Despite an order by the Newton County Superior Court to cease its operation, a scrap metal yard on Roseberry Road appears to still be in business.
In August, Jay's Recycling was ordered by Superior Court Judge Eugene Benton to cease and desist its operations immediately after the county won a lawsuit against the business. In the lawsuit, the county claimed that Jay's Recycling did not conform to county zoning ordnance and was a public nuisance.
According to Judge Benton's order, Jay's Recycling owner James Sharpshair and his co-defendant, Wayne Maloney, now deceased, were prohibited from "any and all recycling, scrap metal or junkyard business including but not limited to purchasing, storing, crushing, piling, processing, and transporting scrap metals, old cars, appliances and other commodities from, to and at 59 and 83 Roseberry Road."
Despite the court's order it did not appear that the business had closed Friday evening when at approximately 5 p.m. a large tractor trailer truck pulled up to the gates of Jay's Recycling bearing a load of yellow storage bins. From Roseberry Road it appeared that there were approximately 15 similar storage bins on the property.
Though much of the scrap metal which formerly towered above the ground had been cleared away and the noises and odors that previously permeated the air of Roseberry Road were gone, it was evident that some type of business was still taking place at Jay's Recycling.
According to Roseberry Road Resident Robert Sullivan, who lives directly across the street from Jay's Recycling, several trailer trucks pull up to the business' gates each day carrying storage bins.
Paul Autry, another resident of Roseberry Road whose property adjoins Jay's Recyling, said that despite the court order to clean up the property it still looked "junky." Autry claimed that Sharpshair was now handling industrial scrap metal on the property.
"He has failed to clean the fill out and he has converted his operation," Autry said. "There's not a lot of noise but there's a nuisance with the fill still being full of yellow bins. He's still operating off the property after the judge told him he could not."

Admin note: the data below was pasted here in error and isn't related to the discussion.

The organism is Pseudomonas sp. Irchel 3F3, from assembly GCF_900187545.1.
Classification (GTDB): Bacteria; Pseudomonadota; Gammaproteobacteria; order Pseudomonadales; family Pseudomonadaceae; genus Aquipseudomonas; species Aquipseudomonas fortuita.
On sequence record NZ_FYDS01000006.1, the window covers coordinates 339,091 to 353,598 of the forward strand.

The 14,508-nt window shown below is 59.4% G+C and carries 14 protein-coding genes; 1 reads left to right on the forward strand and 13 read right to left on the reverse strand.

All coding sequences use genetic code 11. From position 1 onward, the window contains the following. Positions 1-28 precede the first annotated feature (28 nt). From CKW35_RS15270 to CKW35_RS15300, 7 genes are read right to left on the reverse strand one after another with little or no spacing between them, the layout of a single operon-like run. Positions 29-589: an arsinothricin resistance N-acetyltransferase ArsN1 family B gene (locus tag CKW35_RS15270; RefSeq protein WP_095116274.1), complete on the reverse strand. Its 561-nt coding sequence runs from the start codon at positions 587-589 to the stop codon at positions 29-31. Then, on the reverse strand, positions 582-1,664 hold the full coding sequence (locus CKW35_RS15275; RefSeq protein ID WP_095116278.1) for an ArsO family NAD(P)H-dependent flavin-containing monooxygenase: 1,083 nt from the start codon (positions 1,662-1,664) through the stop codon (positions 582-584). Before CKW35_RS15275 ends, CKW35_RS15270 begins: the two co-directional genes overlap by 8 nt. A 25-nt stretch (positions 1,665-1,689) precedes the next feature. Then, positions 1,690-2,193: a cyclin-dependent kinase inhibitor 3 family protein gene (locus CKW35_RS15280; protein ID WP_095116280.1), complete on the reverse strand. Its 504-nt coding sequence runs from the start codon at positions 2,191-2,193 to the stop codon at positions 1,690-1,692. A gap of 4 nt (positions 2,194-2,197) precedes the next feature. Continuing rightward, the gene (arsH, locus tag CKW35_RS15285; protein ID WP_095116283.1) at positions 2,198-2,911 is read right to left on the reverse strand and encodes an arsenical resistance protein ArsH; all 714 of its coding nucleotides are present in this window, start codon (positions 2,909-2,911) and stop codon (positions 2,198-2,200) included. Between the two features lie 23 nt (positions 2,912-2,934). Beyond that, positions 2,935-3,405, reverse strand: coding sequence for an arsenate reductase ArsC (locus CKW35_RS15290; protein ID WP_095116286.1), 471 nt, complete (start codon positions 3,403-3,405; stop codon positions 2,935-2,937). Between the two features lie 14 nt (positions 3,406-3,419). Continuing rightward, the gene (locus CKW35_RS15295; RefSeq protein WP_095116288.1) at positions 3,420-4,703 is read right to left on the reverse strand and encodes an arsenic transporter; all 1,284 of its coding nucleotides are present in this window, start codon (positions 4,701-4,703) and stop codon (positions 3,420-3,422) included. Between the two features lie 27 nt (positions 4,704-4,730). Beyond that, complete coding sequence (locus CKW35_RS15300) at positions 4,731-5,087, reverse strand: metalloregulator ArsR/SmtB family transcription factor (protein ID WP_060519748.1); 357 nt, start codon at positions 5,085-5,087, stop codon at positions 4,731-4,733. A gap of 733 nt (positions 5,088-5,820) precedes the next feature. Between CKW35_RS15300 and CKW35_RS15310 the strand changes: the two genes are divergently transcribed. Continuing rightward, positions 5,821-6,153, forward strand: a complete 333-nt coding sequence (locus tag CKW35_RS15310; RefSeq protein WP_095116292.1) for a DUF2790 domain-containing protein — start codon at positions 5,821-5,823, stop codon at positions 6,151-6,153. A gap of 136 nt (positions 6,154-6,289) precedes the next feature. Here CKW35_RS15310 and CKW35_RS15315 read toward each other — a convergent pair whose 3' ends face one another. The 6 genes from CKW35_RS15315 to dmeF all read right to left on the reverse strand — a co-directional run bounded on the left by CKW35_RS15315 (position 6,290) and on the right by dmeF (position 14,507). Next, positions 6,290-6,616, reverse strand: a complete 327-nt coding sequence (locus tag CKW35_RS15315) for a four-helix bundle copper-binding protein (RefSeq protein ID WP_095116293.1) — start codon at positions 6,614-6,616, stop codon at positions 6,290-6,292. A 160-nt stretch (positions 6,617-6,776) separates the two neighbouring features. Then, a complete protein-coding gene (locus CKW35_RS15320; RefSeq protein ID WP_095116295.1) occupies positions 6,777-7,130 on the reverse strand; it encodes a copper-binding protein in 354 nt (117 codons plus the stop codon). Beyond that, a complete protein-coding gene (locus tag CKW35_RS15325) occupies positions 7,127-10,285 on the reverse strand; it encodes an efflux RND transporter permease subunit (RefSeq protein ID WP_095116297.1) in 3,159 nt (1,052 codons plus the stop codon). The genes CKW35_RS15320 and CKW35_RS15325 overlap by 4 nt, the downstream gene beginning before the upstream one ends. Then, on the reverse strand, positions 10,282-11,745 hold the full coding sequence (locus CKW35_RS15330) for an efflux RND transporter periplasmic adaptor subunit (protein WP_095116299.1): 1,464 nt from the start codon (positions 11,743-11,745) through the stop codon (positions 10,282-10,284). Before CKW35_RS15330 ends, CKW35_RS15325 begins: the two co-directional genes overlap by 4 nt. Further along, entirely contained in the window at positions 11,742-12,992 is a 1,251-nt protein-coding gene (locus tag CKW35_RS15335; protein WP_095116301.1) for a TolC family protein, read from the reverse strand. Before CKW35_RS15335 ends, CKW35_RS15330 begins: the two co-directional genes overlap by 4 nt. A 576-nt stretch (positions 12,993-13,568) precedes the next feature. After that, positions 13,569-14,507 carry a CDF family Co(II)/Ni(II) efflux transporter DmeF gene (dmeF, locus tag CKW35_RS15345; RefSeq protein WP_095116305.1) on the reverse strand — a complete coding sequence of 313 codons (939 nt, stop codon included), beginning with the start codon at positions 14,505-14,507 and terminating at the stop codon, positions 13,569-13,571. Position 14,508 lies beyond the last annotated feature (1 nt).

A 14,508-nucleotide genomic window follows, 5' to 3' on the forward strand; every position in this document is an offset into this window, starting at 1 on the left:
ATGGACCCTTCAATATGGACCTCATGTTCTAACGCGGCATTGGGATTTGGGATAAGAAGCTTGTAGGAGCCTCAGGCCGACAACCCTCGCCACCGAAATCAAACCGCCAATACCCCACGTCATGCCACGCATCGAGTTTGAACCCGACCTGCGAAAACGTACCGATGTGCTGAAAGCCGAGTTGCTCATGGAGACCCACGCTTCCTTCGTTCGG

A laminated sign affixed to the gates of Jay's Recycling reads, "To our valued customers: As of on Monday, August 13, 2007, the courts of Newton County ruled that our business is in violation of zoning laws. Judge Benton will not allow us as a business to buy, process, load, transport or sell any material at this time."
The sign, signed by Sharpshair, went on to say that he was in the process of appealing Benton's order and was asking the court to allow him to reopen and was seeking to take the case to a higher court.
In response to the apparent continued operation of Jay's Recycling, the county has filed a motion of contempt against Jay's Recycling. A court date to hear the matter has been set for Jan. 28.
"We've filed a motion to try to stop any activity that is going on," said James Griffin, an attorney for Newton County who is assisting with the case.
Attorneys for Sharpshair could not be reached for comment as of press time
In the response filed to the county's motion for contempt, Sharpshair's attorney Simon Bloom writes that the county cannot meet its burden of showing "willful and intentional violations of the court's orders."
The response states that Benton's order "failed to effectively communicate the prohibited acts and literally made everything the defendants did a violation."
According to the response, Jay's Recycling was left in a catch-22 situation as it was prohibited from storing the scrap material currently on the property and from transporting that same scrap material off of the property.
The response also states that if the court finds that a violation has occurred it should disregard the county's request for damages and attorneys' fees.
Mandi Singer contributed to this report.